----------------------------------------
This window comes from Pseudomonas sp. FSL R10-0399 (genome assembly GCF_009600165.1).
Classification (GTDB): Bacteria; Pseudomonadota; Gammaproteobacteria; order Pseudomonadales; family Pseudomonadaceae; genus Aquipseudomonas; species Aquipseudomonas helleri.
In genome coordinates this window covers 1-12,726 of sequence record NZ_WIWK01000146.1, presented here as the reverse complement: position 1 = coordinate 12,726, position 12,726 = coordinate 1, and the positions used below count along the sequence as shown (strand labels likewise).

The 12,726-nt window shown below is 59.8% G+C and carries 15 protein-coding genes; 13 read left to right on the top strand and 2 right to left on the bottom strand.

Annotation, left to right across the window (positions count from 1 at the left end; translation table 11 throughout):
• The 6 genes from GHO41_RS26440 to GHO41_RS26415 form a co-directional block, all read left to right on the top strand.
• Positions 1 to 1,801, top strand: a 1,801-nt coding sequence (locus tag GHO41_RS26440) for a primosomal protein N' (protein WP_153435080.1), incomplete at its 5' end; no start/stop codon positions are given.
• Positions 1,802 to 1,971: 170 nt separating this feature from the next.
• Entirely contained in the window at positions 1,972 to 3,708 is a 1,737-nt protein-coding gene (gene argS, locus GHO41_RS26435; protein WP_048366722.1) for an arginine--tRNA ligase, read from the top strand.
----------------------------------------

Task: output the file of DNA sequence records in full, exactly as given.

This window comes from Pseudomonas sp. FSL R10-0399 (genome assembly GCF_009600165.1).
Classification (GTDB): Bacteria; Pseudomonadota; Gammaproteobacteria; order Pseudomonadales; family Pseudomonadaceae; genus Aquipseudomonas; species Aquipseudomonas helleri.
In genome coordinates this window covers 1-12,726 of sequence record NZ_WIWK01000146.1, presented here as the reverse complement: position 1 = coordinate 12,726, position 12,726 = coordinate 1, and the positions used below count along the sequence as shown (strand labels likewise).

The 12,726-nt window shown below is 59.8% G+C and carries 15 protein-coding genes; 13 read left to right on the top strand and 2 right to left on the bottom strand.

Annotation, left to right across the window (positions count from 1 at the left end; translation table 11 throughout):
• The 6 genes from GHO41_RS26440 to GHO41_RS26415 form a co-directional block, all read left to right on the top strand.
• Positions 1 to 1,801, top strand: a 1,801-nt coding sequence (locus tag GHO41_RS26440) for a primosomal protein N' (protein WP_153435080.1), incomplete at its 5' end; no start/stop codon positions are given.
• Positions 1,802 to 1,971: 170 nt separating this feature from the next.
• Entirely contained in the window at positions 1,972 to 3,708 is a 1,737-nt protein-coding gene (gene argS, locus GHO41_RS26435; protein WP_048366722.1) for an arginine--tRNA ligase, read from the top strand.